FCC plans 5G spectrum auction

FCC plans 5G spectrum auction

 

Federal Communications Commission chairman Ajit Pai said his agency is ready to move forward with a major auction of millimeter wave spectrum for 5G, if Congress will cooperate. The FCC wants to auction spectrum in the 28 GHz band this November.

 

Speaking at Mobile World Congress, Pai said that the upcoming auction is contingent on Congress passing a new law to make it easier for the FCC to deposit upfront payments from bidders. The agency has said that banks are unwilling to hold these deposits in interest-bearing accounts because federal law makes it expensive to collateralize public deposits in excess of the amount insured by the FDIC. Pai said he is hopeful that Congress will change the law by this spring, adding that if legislation is not in place by May 13, the spectrum auction will be delayed.

 

The 28 GHz spectrum band is quickly emerging as a focus for 5G deployments. Verizon and AT&T are both testing fixed wireless deployments at 28 GHz, and AT&T has said it will use millimeter wave bands for its mobile 5G launch this year, although it did not name the specific band.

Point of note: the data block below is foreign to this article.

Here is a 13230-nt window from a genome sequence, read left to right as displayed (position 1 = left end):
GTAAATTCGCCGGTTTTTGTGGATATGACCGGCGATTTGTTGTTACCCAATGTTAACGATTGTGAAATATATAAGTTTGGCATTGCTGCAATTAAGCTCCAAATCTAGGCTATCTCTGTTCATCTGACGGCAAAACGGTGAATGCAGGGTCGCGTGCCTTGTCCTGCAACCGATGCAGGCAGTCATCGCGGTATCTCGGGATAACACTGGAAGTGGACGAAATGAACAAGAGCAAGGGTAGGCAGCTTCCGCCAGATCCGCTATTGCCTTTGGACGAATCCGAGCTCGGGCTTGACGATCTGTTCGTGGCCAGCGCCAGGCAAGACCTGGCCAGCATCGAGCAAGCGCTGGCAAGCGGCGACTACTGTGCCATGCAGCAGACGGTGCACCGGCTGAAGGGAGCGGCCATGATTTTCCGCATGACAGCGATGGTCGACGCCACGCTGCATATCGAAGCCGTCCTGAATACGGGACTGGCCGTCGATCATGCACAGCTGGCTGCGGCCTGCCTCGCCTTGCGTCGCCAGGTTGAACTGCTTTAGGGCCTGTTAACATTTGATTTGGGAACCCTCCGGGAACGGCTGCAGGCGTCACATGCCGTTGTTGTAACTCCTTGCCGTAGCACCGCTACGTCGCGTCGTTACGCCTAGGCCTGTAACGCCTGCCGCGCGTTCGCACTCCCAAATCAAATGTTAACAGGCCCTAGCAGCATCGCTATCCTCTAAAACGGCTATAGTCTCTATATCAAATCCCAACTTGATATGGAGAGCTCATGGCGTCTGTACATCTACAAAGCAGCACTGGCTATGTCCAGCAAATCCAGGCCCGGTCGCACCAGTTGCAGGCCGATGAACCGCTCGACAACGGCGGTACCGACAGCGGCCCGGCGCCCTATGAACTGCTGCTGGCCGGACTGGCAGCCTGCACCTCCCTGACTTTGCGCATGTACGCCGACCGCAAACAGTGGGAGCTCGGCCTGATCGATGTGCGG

“Momentum is building for 28 GHz initial deployments. You can be sure that when these occur the rest of the world will be watching,” said James Kimery, director of marketing and RF at National Instruments, in a recent blog post. Kimery added that he expects consumers to experience 5G in the millimeter wave bands sporadically. He thinks users with the right devices will be able to enjoy 5G speeds when they are near a 5G small cell, and then fall back to Wi-Fi or LTE when they leave that area. Because of the shorter range of millimeter wave transmissions, blanket 5G coverage using millimeter wave frequencies would require an enormous density of small cells.

 

The 28 GHz spectrum band is also a candidate for connected car applications because it can accommodate very high data rates with millisecond response times. Automakers, however, are not expected to standardize around one frequency band and are more likely to standardize by region.

 

This article originally ran on rcrwireless.com.

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